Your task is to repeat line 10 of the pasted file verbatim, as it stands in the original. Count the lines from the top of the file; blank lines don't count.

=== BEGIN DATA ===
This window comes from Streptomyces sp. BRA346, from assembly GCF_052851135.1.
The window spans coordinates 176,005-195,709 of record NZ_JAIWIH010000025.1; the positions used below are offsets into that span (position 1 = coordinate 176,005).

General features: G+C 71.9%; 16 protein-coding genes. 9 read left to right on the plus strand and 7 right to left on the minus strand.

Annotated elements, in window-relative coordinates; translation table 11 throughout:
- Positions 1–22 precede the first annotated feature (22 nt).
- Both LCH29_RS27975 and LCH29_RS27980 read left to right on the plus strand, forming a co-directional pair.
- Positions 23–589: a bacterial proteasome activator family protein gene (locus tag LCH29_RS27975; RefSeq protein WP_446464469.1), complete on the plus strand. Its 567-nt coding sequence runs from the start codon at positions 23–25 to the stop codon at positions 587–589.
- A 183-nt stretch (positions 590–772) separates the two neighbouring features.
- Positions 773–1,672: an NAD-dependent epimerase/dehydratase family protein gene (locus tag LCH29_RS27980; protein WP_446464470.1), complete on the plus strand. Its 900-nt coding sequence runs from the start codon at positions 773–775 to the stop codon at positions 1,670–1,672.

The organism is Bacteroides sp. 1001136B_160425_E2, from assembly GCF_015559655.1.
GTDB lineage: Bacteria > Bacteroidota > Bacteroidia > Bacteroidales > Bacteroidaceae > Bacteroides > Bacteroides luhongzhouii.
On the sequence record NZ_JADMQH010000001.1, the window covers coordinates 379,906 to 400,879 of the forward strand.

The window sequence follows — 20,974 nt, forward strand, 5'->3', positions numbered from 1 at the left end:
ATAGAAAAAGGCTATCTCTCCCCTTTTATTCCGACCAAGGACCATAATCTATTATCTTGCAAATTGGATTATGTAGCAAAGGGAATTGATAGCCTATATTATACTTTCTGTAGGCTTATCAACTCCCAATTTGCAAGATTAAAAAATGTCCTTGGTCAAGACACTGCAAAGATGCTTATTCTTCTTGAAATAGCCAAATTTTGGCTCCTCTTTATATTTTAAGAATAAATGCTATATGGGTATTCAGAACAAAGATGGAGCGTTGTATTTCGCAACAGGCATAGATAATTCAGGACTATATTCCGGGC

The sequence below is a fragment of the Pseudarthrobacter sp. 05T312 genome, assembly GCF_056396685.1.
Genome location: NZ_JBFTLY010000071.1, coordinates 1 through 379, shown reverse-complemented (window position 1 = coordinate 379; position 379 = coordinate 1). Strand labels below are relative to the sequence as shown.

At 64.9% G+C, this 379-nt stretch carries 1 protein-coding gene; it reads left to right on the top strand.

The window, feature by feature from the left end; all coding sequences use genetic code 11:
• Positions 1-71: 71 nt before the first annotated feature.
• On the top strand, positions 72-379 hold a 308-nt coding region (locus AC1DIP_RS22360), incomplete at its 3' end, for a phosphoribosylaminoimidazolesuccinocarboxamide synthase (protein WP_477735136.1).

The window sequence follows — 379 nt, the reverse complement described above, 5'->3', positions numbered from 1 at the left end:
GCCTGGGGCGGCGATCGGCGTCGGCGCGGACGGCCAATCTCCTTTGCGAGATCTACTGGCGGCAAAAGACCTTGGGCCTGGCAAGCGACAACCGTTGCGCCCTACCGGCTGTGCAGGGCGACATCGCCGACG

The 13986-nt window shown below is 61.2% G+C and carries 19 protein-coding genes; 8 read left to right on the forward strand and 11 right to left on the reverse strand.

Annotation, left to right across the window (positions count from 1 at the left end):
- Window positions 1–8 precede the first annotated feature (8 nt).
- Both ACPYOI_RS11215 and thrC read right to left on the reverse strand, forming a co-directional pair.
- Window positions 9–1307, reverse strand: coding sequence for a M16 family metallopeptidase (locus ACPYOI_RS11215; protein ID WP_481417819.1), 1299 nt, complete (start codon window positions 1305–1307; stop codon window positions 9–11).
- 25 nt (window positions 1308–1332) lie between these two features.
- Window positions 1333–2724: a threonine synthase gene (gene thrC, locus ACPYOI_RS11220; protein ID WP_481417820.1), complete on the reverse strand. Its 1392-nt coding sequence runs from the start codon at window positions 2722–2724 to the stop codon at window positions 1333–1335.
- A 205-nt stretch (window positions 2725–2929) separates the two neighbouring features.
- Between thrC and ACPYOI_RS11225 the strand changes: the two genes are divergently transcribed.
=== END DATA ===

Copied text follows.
The organism is Bacteroides sp. 1001136B_160425_E2, from assembly GCF_015559655.1.